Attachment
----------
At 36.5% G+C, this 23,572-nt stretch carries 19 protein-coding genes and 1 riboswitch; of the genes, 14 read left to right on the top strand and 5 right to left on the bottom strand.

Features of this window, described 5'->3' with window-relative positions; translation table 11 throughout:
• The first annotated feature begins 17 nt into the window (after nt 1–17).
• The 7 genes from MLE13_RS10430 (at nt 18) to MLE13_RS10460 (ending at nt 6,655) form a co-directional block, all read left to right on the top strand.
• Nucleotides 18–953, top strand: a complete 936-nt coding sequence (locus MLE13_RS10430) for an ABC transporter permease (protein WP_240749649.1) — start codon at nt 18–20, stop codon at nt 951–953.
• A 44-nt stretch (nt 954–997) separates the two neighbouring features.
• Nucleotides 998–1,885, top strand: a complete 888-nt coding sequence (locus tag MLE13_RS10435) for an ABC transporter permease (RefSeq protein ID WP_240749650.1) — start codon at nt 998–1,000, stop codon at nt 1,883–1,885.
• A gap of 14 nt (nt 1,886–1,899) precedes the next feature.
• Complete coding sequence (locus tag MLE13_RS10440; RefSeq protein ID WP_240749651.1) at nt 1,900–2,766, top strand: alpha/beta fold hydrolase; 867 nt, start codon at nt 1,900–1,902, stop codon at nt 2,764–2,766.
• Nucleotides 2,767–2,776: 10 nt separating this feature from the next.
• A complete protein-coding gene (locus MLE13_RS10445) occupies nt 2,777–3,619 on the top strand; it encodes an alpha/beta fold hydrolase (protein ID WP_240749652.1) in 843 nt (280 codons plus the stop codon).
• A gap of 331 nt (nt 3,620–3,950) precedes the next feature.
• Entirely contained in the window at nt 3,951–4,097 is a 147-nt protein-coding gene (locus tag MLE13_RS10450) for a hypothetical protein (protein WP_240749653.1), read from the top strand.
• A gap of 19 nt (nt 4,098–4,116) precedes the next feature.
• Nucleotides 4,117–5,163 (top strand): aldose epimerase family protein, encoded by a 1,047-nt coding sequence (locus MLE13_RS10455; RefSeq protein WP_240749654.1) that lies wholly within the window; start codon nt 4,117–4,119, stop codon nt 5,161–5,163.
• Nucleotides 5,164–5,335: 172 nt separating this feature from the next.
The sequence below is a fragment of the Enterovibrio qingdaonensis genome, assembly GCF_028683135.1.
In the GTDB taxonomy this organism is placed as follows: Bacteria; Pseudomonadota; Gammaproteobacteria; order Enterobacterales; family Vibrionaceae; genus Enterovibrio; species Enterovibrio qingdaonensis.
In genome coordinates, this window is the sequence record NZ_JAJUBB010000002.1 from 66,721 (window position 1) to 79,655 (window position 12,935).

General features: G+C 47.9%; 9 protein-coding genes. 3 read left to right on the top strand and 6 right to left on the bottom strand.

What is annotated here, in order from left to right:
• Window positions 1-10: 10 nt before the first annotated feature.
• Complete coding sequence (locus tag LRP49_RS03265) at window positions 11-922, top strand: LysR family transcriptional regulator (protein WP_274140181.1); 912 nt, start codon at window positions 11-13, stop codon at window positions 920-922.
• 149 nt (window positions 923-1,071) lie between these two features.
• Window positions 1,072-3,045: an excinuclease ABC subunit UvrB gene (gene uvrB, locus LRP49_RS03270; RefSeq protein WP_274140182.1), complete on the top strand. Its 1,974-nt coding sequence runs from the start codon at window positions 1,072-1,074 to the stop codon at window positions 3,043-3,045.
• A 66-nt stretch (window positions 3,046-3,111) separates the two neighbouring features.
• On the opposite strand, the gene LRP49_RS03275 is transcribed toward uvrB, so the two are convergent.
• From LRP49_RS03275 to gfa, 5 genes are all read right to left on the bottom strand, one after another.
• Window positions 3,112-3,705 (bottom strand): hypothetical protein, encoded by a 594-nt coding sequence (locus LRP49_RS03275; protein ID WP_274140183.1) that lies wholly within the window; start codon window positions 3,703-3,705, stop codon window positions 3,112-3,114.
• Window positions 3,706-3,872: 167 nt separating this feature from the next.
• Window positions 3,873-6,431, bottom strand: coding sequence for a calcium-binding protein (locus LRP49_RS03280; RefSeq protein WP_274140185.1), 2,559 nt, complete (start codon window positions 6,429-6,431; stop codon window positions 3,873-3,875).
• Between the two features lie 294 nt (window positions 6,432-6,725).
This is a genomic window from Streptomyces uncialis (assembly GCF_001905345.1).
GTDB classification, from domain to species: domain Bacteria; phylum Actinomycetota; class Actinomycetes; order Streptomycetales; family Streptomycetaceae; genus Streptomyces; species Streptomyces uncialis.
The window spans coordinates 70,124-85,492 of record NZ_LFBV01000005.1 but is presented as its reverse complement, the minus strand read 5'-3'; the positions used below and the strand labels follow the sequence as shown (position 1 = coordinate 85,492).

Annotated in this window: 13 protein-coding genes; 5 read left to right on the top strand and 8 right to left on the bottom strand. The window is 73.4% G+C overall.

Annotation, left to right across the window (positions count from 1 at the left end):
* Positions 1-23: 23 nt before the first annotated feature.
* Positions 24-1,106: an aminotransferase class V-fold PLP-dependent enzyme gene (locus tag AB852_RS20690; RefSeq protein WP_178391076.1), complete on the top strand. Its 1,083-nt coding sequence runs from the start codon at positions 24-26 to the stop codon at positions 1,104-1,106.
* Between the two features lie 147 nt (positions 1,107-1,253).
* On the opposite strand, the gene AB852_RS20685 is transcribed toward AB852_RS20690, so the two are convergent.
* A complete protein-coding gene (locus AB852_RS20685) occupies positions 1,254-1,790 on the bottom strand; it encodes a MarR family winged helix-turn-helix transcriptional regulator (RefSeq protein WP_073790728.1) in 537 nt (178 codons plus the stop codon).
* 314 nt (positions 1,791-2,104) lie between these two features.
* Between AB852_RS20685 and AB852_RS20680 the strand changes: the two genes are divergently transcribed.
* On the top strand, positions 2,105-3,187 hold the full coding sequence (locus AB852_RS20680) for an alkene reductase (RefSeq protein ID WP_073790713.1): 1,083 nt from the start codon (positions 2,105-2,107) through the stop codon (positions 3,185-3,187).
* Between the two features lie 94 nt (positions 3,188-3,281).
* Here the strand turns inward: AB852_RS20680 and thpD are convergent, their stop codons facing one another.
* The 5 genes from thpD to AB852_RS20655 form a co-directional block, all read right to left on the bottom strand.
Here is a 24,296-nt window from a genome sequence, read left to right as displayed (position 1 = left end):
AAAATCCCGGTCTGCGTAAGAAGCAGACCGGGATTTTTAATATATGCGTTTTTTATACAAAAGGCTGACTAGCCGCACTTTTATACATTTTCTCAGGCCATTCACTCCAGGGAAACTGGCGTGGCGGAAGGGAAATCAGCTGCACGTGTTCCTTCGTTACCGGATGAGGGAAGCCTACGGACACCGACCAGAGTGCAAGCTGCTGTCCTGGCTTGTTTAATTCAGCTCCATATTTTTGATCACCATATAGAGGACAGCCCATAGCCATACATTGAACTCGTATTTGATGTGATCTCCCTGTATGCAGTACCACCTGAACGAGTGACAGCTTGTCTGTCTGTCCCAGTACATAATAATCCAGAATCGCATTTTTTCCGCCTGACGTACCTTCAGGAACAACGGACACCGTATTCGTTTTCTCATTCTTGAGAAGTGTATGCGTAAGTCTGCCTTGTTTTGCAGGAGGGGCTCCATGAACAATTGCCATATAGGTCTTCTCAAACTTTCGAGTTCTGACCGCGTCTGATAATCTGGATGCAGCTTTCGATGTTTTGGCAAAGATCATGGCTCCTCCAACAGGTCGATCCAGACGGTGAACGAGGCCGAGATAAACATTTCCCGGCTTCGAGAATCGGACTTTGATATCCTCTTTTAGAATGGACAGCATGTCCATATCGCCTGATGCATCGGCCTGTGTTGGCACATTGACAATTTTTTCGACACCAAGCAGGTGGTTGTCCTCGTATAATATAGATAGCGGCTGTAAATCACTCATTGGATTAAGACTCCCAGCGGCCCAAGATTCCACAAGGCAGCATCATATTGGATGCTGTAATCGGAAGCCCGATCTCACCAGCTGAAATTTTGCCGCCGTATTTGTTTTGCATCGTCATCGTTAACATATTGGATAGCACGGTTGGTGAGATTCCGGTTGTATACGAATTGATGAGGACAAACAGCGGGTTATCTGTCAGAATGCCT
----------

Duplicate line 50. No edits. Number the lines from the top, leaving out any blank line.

AAAATCCCGGTCTGCGTAAGAAGCAGACCGGGATTTTTAATATATGCGTTTTTTATACAAAAGGCTGACTAGCCGCACTTTTATACATTTTCTCAGGCCATTCACTCCAGGGAAACTGGCGTGGCGGAAGGGAAATCAGCTGCACGTGTTCCTTCGTTACCGGATGAGGGAAGCCTACGGACACCGACCAGAGTGCAAGCTGCTGTCCTGGCTTGTTTAATTCAGCTCCATATTTTTGATCACCATATAGAGGACAGCCCATAGCCATACATTGAACTCGTATTTGATGTGATCTCCCTGTATGCAGTACCACCTGAACGAGTGACAGCTTGTCTGTCTGTCCCAGTACATAATAATCCAGAATCGCATTTTTTCCGCCTGACGTACCTTCAGGAACAACGGACACCGTATTCGTTTTCTCATTCTTGAGAAGTGTATGCGTAAGTCTGCCTTGTTTTGCAGGAGGGGCTCCATGAACAATTGCCATATAGGTCTTCTCAAACTTTCGAGTTCTGACCGCGTCTGATAATCTGGATGCAGCTTTCGATGTTTTGGCAAAGATCATGGCTCCTCCAACAGGTCGATCCAGACGGTGAACGAGGCCGAGATAAACATTTCCCGGCTTCGAGAATCGGACTTTGATATCCTCTTTTAGAATGGACAGCATGTCCATATCGCCTGATGCATCGGCCTGTGTTGGCACATTGACAATTTTTTCGACACCAAGCAGGTGGTTGTCCTCGTATAATATAGATAGCGGCTGTAAATCACTCATTGGATTAAGACTCCCAGCGGCCCAAGATTCCACAAGGCAGCATCATATTGGATGCTGTAATCGGAAGCCCGATCTCACCAGCTGAAATTTTGCCGCCGTATTTGTTTTGCATCGTCATCGTTAACATATTGGATAGCACGGTTGGTGAGATTCCGGTTGTATACGAATTGATGAGGACAAACAGCGGGTTATCTGTCAGAATGCCT